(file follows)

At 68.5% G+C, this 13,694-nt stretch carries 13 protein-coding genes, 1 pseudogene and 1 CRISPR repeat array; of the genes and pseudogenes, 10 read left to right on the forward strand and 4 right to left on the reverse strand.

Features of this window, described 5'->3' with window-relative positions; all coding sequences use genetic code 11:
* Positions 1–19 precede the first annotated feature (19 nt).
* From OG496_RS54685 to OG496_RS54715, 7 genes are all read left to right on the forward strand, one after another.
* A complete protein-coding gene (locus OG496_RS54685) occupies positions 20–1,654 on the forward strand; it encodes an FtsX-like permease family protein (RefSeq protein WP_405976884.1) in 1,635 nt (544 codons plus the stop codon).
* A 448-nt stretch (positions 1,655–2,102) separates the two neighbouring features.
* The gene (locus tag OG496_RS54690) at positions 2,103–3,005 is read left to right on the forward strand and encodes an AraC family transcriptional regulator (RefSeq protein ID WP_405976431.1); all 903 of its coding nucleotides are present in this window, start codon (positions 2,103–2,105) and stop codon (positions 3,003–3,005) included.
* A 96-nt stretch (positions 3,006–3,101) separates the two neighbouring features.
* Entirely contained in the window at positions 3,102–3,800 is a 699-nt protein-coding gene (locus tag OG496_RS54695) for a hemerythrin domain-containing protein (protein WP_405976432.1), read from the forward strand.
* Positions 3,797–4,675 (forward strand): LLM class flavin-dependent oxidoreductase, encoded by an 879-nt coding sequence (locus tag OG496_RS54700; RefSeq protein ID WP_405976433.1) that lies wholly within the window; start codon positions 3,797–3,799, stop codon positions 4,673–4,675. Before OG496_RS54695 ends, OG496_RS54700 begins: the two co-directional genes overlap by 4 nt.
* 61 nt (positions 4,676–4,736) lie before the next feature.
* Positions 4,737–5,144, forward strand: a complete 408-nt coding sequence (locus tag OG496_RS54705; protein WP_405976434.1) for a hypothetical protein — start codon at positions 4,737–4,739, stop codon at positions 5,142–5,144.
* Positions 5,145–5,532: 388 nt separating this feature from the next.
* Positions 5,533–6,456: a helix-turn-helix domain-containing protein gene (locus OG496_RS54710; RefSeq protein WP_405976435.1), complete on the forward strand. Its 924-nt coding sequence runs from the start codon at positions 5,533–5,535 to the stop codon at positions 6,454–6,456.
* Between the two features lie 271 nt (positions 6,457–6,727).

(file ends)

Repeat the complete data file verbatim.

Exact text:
At 68.5% G+C, this 13,694-nt stretch carries 13 protein-coding genes, 1 pseudogene and 1 CRISPR repeat array; of the genes and pseudogenes, 10 read left to right on the forward strand and 4 right to left on the reverse strand.

Features of this window, described 5'->3' with window-relative positions; all coding sequences use genetic code 11:
* Positions 1–19 precede the first annotated feature (19 nt).
* From OG496_RS54685 to OG496_RS54715, 7 genes are all read left to right on the forward strand, one after another.
* A complete protein-coding gene (locus OG496_RS54685) occupies positions 20–1,654 on the forward strand; it encodes an FtsX-like permease family protein (RefSeq protein WP_405976884.1) in 1,635 nt (544 codons plus the stop codon).
* A 448-nt stretch (positions 1,655–2,102) separates the two neighbouring features.
* The gene (locus tag OG496_RS54690) at positions 2,103–3,005 is read left to right on the forward strand and encodes an AraC family transcriptional regulator (RefSeq protein ID WP_405976431.1); all 903 of its coding nucleotides are present in this window, start codon (positions 2,103–2,105) and stop codon (positions 3,003–3,005) included.
* A 96-nt stretch (positions 3,006–3,101) separates the two neighbouring features.
* Entirely contained in the window at positions 3,102–3,800 is a 699-nt protein-coding gene (locus tag OG496_RS54695) for a hemerythrin domain-containing protein (protein WP_405976432.1), read from the forward strand.
* Positions 3,797–4,675 (forward strand): LLM class flavin-dependent oxidoreductase, encoded by an 879-nt coding sequence (locus tag OG496_RS54700; RefSeq protein ID WP_405976433.1) that lies wholly within the window; start codon positions 3,797–3,799, stop codon positions 4,673–4,675. Before OG496_RS54695 ends, OG496_RS54700 begins: the two co-directional genes overlap by 4 nt.
* 61 nt (positions 4,676–4,736) lie before the next feature.
* Positions 4,737–5,144, forward strand: a complete 408-nt coding sequence (locus tag OG496_RS54705; protein WP_405976434.1) for a hypothetical protein — start codon at positions 4,737–4,739, stop codon at positions 5,142–5,144.
* Positions 5,145–5,532: 388 nt separating this feature from the next.
* Positions 5,533–6,456: a helix-turn-helix domain-containing protein gene (locus OG496_RS54710; RefSeq protein WP_405976435.1), complete on the forward strand. Its 924-nt coding sequence runs from the start codon at positions 5,533–5,535 to the stop codon at positions 6,454–6,456.
* Between the two features lie 271 nt (positions 6,457–6,727).